China: So Many Little Emperors

Some instincts are universal. That virtually all parents want a better life for their children is one of them. Our journey continually bears this out irrespective of the cultural and socioeconomic context of the regions we visit.

But in China, something extraordinary has happened. Two decades of economic growth, an exceptional cultural emphasis on family, and the one-child policy have all conspired to yield a generation of only children accustomed to the full focus of their family's emotional and financial resources.

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A New Breed of Dog?

Tiger Striped Dogs in China

Dogs with tiger stripes?

Is it the next new Chinese dog breed coming your way? An experiment in genetic modification that escaped from the lab with the help of an ambitious entrepreneur?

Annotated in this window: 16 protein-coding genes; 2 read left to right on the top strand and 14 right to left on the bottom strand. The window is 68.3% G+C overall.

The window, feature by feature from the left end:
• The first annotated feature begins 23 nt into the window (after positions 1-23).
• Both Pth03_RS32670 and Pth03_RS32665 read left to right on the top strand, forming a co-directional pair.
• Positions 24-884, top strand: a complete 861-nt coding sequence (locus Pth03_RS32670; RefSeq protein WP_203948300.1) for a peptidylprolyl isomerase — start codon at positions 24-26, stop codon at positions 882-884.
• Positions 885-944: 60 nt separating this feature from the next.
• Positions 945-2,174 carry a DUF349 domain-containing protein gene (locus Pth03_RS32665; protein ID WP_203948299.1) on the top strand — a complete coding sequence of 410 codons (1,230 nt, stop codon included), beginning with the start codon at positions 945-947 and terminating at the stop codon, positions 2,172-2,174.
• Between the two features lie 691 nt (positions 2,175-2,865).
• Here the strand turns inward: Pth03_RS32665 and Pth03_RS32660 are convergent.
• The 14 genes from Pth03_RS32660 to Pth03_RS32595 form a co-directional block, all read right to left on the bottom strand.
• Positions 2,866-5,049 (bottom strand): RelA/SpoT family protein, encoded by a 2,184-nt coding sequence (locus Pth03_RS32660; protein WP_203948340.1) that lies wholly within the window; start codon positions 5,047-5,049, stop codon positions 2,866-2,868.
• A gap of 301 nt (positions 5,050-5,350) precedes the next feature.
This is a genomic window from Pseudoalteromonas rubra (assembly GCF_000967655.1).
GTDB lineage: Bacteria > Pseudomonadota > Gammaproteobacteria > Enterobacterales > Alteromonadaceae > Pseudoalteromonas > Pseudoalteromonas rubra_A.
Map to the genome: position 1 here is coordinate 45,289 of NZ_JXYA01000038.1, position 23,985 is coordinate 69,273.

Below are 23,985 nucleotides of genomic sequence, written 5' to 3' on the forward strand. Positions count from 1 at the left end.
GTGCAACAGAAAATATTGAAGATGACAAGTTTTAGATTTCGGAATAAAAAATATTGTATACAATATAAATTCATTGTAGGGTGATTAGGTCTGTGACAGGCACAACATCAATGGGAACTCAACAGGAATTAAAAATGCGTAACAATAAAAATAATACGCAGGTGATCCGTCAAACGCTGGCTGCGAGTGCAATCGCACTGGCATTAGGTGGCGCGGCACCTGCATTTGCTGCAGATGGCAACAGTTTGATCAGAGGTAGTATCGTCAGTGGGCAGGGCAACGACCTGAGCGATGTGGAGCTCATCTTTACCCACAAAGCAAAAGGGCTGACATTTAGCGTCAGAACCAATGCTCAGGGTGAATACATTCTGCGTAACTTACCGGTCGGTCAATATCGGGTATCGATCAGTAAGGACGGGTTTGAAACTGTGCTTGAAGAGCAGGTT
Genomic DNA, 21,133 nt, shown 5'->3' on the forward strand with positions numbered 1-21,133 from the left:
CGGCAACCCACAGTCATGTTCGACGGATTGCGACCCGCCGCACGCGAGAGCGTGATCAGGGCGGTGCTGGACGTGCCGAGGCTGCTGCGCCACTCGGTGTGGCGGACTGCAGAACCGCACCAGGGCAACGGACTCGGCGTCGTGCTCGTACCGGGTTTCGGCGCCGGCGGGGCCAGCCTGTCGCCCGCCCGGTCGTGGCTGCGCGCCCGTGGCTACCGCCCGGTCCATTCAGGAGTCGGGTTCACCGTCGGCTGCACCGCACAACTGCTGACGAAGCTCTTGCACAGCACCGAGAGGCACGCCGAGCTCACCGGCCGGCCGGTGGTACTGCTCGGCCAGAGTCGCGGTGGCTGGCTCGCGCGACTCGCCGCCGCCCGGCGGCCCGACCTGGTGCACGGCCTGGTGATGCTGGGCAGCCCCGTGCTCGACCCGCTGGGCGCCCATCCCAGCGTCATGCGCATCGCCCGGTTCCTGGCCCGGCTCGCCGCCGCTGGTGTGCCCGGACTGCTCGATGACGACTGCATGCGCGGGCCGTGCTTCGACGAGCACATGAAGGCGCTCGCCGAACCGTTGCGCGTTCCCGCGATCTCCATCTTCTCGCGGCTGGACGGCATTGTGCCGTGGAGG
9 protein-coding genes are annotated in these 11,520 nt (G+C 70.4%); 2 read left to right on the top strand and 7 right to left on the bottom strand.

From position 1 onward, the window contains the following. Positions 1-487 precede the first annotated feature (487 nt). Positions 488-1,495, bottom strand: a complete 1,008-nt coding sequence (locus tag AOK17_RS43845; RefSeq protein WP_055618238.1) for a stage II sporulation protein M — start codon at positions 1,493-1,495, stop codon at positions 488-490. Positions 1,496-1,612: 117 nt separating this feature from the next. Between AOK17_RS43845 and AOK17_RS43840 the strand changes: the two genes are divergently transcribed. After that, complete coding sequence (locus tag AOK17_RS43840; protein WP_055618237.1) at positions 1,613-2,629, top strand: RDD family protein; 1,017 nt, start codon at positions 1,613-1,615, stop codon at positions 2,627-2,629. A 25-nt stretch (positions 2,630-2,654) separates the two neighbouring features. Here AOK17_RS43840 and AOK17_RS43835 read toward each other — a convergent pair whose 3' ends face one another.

Or do the stripes wash off after the first bath?

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Landing in Lhasa (or A Closely Watched Plane)

Lhasa. The name has a particularly mysterious and forbidden ring to it these days. Maybe it’s images of Tibetan cowboys on the high plateau or flashes of defiant monks protesting in the face of Chinese police last March.

Recently, the Chinese government reported that the situation in Tibet was “back to normal” in preparation for the arrival of the Olympic flame there. Even with the Olympic torch safely relayed through Lhasa this past weekend with an escort squadron of blue track-suited torch guards, Tibet still remains closed to foreigners.

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A Tibetan Pilgrimage

When we missed the last direct train of the season from Urumqi to Dunhuang, China, we didn’t realize that lady luck was actually smiling on us. We skipped the Buddhist cave paintings of Dunhuang, but landed smack in the middle of a crowd of Tibetan pilgrims visiting the Labrang Monastery for a cham (Tibetan monastic opera) in the town of Xiahe.

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